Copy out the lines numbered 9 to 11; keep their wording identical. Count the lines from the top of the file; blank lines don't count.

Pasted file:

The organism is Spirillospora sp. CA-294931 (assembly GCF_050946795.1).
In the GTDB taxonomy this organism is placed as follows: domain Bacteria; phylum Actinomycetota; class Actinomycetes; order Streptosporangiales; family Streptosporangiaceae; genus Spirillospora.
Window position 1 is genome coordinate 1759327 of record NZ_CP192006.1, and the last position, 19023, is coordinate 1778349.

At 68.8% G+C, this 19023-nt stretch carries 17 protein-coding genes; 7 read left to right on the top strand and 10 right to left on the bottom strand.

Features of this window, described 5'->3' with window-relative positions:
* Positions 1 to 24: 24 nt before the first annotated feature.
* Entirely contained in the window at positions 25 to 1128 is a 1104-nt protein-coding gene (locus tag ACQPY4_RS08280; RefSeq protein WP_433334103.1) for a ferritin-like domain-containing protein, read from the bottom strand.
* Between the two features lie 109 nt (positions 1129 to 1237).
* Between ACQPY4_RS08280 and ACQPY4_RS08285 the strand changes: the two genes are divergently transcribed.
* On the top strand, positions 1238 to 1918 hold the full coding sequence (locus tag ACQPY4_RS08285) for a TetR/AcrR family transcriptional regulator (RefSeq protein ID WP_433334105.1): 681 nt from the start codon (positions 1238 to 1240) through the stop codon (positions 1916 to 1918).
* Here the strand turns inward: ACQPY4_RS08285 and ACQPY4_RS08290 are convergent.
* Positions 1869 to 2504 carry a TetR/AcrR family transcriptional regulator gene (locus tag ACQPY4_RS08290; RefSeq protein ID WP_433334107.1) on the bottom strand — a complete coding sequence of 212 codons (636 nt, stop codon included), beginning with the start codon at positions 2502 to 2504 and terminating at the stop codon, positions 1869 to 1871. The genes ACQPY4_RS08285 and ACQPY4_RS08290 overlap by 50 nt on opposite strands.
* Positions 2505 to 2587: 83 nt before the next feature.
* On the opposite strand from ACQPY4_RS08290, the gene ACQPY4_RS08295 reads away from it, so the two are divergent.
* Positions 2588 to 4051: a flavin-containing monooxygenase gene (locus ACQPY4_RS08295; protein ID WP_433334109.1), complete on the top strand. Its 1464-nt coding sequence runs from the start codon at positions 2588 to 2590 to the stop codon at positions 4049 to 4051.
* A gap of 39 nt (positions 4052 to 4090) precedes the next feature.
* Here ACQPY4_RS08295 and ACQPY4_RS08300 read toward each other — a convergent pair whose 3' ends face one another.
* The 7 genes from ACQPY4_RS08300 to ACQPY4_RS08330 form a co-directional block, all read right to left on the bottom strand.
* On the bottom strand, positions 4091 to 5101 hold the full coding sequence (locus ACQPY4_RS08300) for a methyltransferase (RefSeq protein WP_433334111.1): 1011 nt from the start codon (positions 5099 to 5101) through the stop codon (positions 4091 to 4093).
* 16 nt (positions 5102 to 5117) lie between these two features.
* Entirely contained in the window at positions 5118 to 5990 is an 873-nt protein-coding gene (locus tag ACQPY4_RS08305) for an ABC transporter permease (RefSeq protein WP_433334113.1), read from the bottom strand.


* Between ACQPY4_RS08280 and ACQPY4_RS08285 the strand changes: the two genes are divergently transcribed.
* On the top strand, positions 1238 to 1918 hold the full coding sequence (locus tag ACQPY4_RS08285) for a TetR/AcrR family transcriptional regulator (RefSeq protein ID WP_433334105.1): 681 nt from the start codon (positions 1238 to 1240) through the stop codon (positions 1916 to 1918).
* Here the strand turns inward: ACQPY4_RS08285 and ACQPY4_RS08290 are convergent.